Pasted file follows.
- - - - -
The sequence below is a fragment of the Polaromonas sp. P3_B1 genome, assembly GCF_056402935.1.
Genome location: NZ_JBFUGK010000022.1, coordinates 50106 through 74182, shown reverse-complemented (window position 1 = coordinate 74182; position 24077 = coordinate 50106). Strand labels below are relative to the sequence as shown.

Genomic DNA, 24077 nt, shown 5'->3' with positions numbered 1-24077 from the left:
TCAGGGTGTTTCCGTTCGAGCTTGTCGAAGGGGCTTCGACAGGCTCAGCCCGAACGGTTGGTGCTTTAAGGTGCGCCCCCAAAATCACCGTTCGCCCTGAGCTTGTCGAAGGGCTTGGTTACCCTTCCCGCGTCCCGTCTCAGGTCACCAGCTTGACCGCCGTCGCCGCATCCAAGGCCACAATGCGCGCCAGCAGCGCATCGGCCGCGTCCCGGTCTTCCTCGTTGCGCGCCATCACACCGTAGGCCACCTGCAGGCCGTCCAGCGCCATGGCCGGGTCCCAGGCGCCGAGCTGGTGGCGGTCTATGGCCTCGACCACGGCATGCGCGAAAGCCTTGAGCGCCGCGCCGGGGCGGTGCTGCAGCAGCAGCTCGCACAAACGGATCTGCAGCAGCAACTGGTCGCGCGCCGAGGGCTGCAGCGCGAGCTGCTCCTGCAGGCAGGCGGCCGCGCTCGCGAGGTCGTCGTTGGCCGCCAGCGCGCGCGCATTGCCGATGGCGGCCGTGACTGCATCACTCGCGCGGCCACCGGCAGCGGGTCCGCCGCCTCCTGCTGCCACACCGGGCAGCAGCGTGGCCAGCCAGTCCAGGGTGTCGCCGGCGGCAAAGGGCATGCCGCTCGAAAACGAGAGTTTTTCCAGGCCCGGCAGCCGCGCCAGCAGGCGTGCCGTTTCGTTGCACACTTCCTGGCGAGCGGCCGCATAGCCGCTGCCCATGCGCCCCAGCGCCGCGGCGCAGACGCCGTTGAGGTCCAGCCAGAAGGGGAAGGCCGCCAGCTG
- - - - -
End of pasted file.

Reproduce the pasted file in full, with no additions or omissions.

The sequence below is a fragment of the Polaromonas sp. P3_B1 genome, assembly GCF_056402935.1.
Genome location: NZ_JBFUGK010000022.1, coordinates 50106 through 74182, shown reverse-complemented (window position 1 = coordinate 74182; position 24077 = coordinate 50106). Strand labels below are relative to the sequence as shown.

Genomic DNA, 24077 nt, shown 5'->3' with positions numbered 1-24077 from the left:
TCAGGGTGTTTCCGTTCGAGCTTGTCGAAGGGGCTTCGACAGGCTCAGCCCGAACGGTTGGTGCTTTAAGGTGCGCCCCCAAAATCACCGTTCGCCCTGAGCTTGTCGAAGGGCTTGGTTACCCTTCCCGCGTCCCGTCTCAGGTCACCAGCTTGACCGCCGTCGCCGCATCCAAGGCCACAATGCGCGCCAGCAGCGCATCGGCCGCGTCCCGGTCTTCCTCGTTGCGCGCCATCACACCGTAGGCCACCTGCAGGCCGTCCAGCGCCATGGCCGGGTCCCAGGCGCCGAGCTGGTGGCGGTCTATGGCCTCGACCACGGCATGCGCGAAAGCCTTGAGCGCCGCGCCGGGGCGGTGCTGCAGCAGCAGCTCGCACAAACGGATCTGCAGCAGCAACTGGTCGCGCGCCGAGGGCTGCAGCGCGAGCTGCTCCTGCAGGCAGGCGGCCGCGCTCGCGAGGTCGTCGTTGGCCGCCAGCGCGCGCGCATTGCCGATGGCGGCCGTGACTGCATCACTCGCGCGGCCACCGGCAGCGGGTCCGCCGCCTCCTGCTGCCACACCGGGCAGCAGCGTGGCCAGCCAGTCCAGGGTGTCGCCGGCGGCAAAGGGCATGCCGCTCGAAAACGAGAGTTTTTCCAGGCCCGGCAGCCGCGCCAGCAGGCGTGCCGTTTCGTTGCACACTTCCTGGCGAGCGGCCGCATAGCCGCTGCCCATGCGCCCCAGCGCCGCGGCGCAGACGCCGTTGAGGTCCAGCCAGAAGGGGAAGGCCGCCAGCTG